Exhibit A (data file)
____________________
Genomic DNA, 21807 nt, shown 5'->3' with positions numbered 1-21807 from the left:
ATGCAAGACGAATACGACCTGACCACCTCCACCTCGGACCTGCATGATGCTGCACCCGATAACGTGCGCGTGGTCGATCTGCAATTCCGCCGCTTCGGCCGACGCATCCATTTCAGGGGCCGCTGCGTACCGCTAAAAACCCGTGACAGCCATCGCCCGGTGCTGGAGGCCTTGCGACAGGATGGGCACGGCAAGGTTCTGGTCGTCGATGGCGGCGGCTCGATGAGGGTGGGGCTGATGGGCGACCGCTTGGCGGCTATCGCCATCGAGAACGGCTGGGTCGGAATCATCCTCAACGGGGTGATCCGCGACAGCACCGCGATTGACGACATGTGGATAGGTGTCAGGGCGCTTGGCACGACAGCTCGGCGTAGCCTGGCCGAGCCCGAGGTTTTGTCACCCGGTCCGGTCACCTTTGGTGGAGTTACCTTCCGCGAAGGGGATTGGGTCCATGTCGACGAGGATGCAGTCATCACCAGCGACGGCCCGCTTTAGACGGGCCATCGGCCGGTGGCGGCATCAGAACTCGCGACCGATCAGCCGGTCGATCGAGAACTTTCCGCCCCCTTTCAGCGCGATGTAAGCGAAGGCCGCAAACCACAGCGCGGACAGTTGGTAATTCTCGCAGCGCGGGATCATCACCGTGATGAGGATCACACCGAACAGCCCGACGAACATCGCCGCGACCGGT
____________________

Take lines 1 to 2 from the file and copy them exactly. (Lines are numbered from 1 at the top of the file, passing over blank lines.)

Genomic DNA, 21807 nt, shown 5'->3' with positions numbered 1-21807 from the left:
ATGCAAGACGAATACGACCTGACCACCTCCACCTCGGACCTGCATGATGCTGCACCCGATAACGTGCGCGTGGTCGATCTGCAATTCCGCCGCTTCGGCCGACGCATCCATTTCAGGGGCCGCTGCGTACCGCTAAAAACCCGTGACAGCCATCGCCCGGTGCTGGAGGCCTTGCGACAGGATGGGCACGGCAAGGTTCTGGTCGTCGATGGCGGCGGCTCGATGAGGGTGGGGCTGATGGGCGACCGCTTGGCGGCTATCGCCATCGAGAACGGCTGGGTCGGAATCATCCTCAACGGGGTGATCCGCGACAGCACCGCGATTGACGACATGTGGATAGGTGTCAGGGCGCTTGGCACGACAGCTCGGCGTAGCCTGGCCGAGCCCGAGGTTTTGTCACCCGGTCCGGTCACCTTTGGTGGAGTTACCTTCCGCGAAGGGGATTGGGTCCATGTCGACGAGGATGCAGTCATCACCAGCGACGGCCCGCTTTAGACGGGCCATCGGCCGGTGGCGGCATCAGAACTCGCGACCGATCAGCCGGTCGATCGAGAACTTTCCGCCCCCTTTCAGCGCGATGTAAGCGAAGGCCGCAAACCACAGCGCGGACAGTTGGTAATTCTCGCAGCGCGGGATCATCACCGTGATGAGGATCACACCGAACAGCCCGACGAACATCGCCGCGACCGGT